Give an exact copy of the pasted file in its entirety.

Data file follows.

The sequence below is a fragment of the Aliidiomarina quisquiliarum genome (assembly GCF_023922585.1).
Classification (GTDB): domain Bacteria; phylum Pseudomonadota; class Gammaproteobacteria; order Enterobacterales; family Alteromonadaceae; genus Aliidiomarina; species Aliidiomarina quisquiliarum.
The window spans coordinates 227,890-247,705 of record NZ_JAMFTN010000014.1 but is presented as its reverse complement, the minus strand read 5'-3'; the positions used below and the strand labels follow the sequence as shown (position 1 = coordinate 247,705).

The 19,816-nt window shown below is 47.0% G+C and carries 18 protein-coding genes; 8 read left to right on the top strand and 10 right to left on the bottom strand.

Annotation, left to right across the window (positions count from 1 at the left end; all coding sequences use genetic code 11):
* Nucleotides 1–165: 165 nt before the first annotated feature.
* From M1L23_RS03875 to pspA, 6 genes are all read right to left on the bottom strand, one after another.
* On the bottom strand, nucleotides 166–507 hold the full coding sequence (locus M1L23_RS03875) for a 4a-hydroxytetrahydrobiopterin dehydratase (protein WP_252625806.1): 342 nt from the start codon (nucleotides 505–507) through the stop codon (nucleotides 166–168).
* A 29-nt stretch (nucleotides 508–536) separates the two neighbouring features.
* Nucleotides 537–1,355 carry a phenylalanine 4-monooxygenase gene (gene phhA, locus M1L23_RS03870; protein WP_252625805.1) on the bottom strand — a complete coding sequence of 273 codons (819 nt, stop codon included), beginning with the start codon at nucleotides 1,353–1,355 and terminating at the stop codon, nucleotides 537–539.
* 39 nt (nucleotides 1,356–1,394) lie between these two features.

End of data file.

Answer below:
The sequence below is a fragment of the Aliidiomarina quisquiliarum genome (assembly GCF_023922585.1).
Classification (GTDB): domain Bacteria; phylum Pseudomonadota; class Gammaproteobacteria; order Enterobacterales; family Alteromonadaceae; genus Aliidiomarina; species Aliidiomarina quisquiliarum.
The window spans coordinates 227,890-247,705 of record NZ_JAMFTN010000014.1 but is presented as its reverse complement, the minus strand read 5'-3'; the positions used below and the strand labels follow the sequence as shown (position 1 = coordinate 247,705).

The 19,816-nt window shown below is 47.0% G+C and carries 18 protein-coding genes; 8 read left to right on the top strand and 10 right to left on the bottom strand.

Annotation, left to right across the window (positions count from 1 at the left end; all coding sequences use genetic code 11):
* Nucleotides 1–165: 165 nt before the first annotated feature.
* From M1L23_RS03875 to pspA, 6 genes are all read right to left on the bottom strand, one after another.
* On the bottom strand, nucleotides 166–507 hold the full coding sequence (locus M1L23_RS03875) for a 4a-hydroxytetrahydrobiopterin dehydratase (protein WP_252625806.1): 342 nt from the start codon (nucleotides 505–507) through the stop codon (nucleotides 166–168).
* A 29-nt stretch (nucleotides 508–536) separates the two neighbouring features.
* Nucleotides 537–1,355 carry a phenylalanine 4-monooxygenase gene (gene phhA, locus M1L23_RS03870; protein WP_252625805.1) on the bottom strand — a complete coding sequence of 273 codons (819 nt, stop codon included), beginning with the start codon at nucleotides 1,353–1,355 and terminating at the stop codon, nucleotides 537–539.
* 39 nt (nucleotides 1,356–1,394) lie between these two features.